We didn’t sleep last night. The cease fire lasted seven hours. The attack resumed at one AM with RPGs and machine guns opening up on us from across the other bank of the river. We kept calling to Higher for Air Support, for Evac, for reinforcements. They’d say, “Sure, they’re on their way…” Twenty minutes later, we’d find out--not be told---that in fact they weren’t. This happened about eight times. During the time they weren’t reinforcing us, the enemy mined the bridge that’s the sole way out of there with IEDs. Then Higher ordered us to Evac our way across that bridge. It was explained to them over and over that the bridge was mined. They’d listen, then issue the order again.

The worse attempted rescue was the first attempt because that one actually got off the ground. We could see that bridge that led to base, and the other unit from base offered to convoy in and get us, and the cease fire negotiators agreed to it.

They were attacked before they even got to the bridge. And we had to watch it happen. That was the last time we got our hopes up. Everyone uses tracers, but different colors, so we could see who was attacking and so on. After that, the attackers blocked everything off with vehicles. An SUV got hit by an RPG at the gate to the compound, and we left it burning there because it kept them out as well as kept us in.

You can’t think of home and things like that during lulls. I found that out. After a few hours under attack, hope just gets too cruel---and impossible. Every lull gets your hopes up, as does every plan for evacuation. “Oh, God, it’s quiet.“ Bullets, mortars, all those things make you flinch deep down inside, automatically, on some almost genetic level. Things like warm beds and cats become utter impossibilities, in the face of gunfire dodged while on your belly in the dirt, the reality of death in a narrow hallway. You can’t believe then that such things exist. You just want a refuge, but they become impossible dreams. I stopped believing that there are cats and beds. In my world during that battle, I had crumbling buildings and a narrow hallway. Nothing good existed in that world, and the worst part was there was no way from that hallway to any other place. That was my world, my environment. Everything else was erased. You just shut down, and think of nothing else. You can’t. It’s too painful. That’s the only time I came close to feeling sorry for myself. It’s the little things----purring cats and beds. I had time to wonder even then what other things become impossibilities when your situation is bad enough. I think combat probably produces the worst symptoms the fastest, because let’s face it….there’s nothing worse. Over time, I think lesser situations probably produce the same hopelessness.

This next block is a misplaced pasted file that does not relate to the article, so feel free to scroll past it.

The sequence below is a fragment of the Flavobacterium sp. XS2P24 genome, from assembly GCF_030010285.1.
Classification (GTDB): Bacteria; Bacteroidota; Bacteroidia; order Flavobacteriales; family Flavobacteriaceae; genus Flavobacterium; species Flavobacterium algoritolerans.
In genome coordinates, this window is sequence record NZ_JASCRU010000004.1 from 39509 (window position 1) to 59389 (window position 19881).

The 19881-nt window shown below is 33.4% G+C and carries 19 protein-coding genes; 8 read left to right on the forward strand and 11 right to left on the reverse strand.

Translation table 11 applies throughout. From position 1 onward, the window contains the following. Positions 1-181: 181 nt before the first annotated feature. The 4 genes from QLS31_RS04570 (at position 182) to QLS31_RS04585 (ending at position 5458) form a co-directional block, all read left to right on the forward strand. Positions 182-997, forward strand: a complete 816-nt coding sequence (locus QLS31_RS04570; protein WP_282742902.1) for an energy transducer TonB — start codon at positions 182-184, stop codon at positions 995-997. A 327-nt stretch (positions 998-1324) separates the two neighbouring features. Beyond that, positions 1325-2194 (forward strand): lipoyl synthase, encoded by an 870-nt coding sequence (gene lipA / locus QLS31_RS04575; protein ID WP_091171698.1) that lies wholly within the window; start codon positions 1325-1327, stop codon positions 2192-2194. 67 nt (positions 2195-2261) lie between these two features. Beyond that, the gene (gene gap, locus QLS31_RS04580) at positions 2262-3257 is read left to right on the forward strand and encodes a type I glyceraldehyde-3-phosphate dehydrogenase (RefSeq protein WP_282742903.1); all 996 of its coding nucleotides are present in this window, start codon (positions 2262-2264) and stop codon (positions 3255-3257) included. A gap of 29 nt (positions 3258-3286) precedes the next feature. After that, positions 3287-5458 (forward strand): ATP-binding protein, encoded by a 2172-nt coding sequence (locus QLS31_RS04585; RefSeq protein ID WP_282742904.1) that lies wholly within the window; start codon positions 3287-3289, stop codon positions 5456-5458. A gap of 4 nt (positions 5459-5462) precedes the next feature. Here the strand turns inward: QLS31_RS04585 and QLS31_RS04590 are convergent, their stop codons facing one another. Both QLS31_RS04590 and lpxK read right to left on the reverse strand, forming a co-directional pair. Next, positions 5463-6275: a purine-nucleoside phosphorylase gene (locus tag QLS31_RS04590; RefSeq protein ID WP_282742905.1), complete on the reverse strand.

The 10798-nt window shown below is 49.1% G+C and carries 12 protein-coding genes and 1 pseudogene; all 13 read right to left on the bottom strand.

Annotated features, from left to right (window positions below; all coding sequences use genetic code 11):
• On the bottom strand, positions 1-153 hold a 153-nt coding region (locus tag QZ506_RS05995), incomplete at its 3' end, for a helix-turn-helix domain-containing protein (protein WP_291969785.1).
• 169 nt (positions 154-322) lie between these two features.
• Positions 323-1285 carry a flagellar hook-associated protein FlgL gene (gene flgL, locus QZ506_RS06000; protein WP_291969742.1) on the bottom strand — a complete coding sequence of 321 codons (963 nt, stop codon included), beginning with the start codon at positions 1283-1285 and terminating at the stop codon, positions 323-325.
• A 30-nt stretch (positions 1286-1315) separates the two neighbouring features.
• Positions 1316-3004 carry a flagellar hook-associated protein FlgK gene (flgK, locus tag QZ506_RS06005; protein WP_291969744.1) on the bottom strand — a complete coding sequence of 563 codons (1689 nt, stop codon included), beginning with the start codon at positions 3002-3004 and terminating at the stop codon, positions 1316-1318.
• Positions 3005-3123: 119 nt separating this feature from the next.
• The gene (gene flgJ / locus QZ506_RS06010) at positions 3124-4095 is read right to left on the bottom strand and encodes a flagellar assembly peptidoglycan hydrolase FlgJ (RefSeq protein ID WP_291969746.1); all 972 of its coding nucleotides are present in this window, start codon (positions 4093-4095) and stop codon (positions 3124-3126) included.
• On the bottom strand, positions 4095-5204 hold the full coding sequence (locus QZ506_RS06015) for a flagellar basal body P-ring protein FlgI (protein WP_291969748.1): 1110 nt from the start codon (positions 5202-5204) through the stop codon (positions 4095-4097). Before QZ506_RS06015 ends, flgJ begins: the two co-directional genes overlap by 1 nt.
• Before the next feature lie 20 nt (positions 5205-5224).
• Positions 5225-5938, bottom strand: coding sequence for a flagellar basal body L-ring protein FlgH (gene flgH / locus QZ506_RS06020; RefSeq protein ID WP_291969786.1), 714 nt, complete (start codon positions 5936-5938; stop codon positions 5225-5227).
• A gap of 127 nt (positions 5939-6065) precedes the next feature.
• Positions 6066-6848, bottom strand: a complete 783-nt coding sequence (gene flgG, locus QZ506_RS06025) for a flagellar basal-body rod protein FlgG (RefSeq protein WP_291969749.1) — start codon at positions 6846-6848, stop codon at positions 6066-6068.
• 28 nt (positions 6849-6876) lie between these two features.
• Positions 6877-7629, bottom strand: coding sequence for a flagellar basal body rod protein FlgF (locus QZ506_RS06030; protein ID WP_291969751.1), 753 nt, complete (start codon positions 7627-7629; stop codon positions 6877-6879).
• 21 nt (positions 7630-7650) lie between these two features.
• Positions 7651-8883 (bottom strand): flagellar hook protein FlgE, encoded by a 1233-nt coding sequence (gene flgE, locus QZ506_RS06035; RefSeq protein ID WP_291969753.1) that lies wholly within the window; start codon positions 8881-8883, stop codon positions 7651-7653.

All three of the other guys got wounded slightly----nothing much. I wasn’t one of them, obviously. One guy fell down when an RPG whistled too close and fell, but he’s okay. Everybody else got chipped by flying bricks and mortar, stuff like that. We had one guy who got clipped on the head a little bit closer than I did. That bullet gave him a permanent part to his hair, a real good story to tell---assuming he can ever put it into words----and took one of his nine lives. A coalition soldier died, and two were wounded.

Two Iraqi guards stayed with us. I’m very impressed with that. Everyone else fled.

I can’t believe we made it out of there. I just can’t.

I was the only woman there.

Even at the end, the governor was still playing games. We worked it out with the Ukrainians to get out, and the governor refused to go. He wanted to negotiate or whatever. With people like this? I’m sorry, but Sadr just has that Jim Jones glint in his eye, except with well-armed followers. Furthermore, they’re a lot more hostile than Jones’ followers were, too. I kept thinking that we were going to have a Fallujah repeat on our hands, except perhaps they weren’t going to wait till we were dead. And I didn’t want my brother to go through that. I mean, I’d have been dead. If it looked really bad, I’m sure I could have saved some rounds, and even then, it would have had to have to be they’re-on-the-other-side-of-the-door-with-an-RPG-and-there’s-five-people-left-bad.

That’s what we kept thinking in that hallway. They’re going to pound the building to dust around us, and then open that door. We’ll pour fire at them, and they’ll back off. Then they’ll aim everything right at this door. Some people might live through that. Then what? But waiting for that door to open gave me an ulcer.

The other thing was that some of these guys were just ****ing fools. At night, when you’re surrounded by the enemy, light is another enemy. So some dumb **** turned on a light in the vestibule. One ****** turned on the light in his room, which shone right out into the hallway of the building and right across the river. Great way to give the enemy something to sight on, dimwad. And these guys were all ex-military! One guy insisted on loading up his SUV with the contents of his entire room, managing to set off his car alarm as he did so. Three times. I found myself ordering him to turn everything off and get the **** away from the car, and emphasizing the point with my rifle. He wound up being the person who ran back to grab one last thing on the way out, thereby delaying the convoy.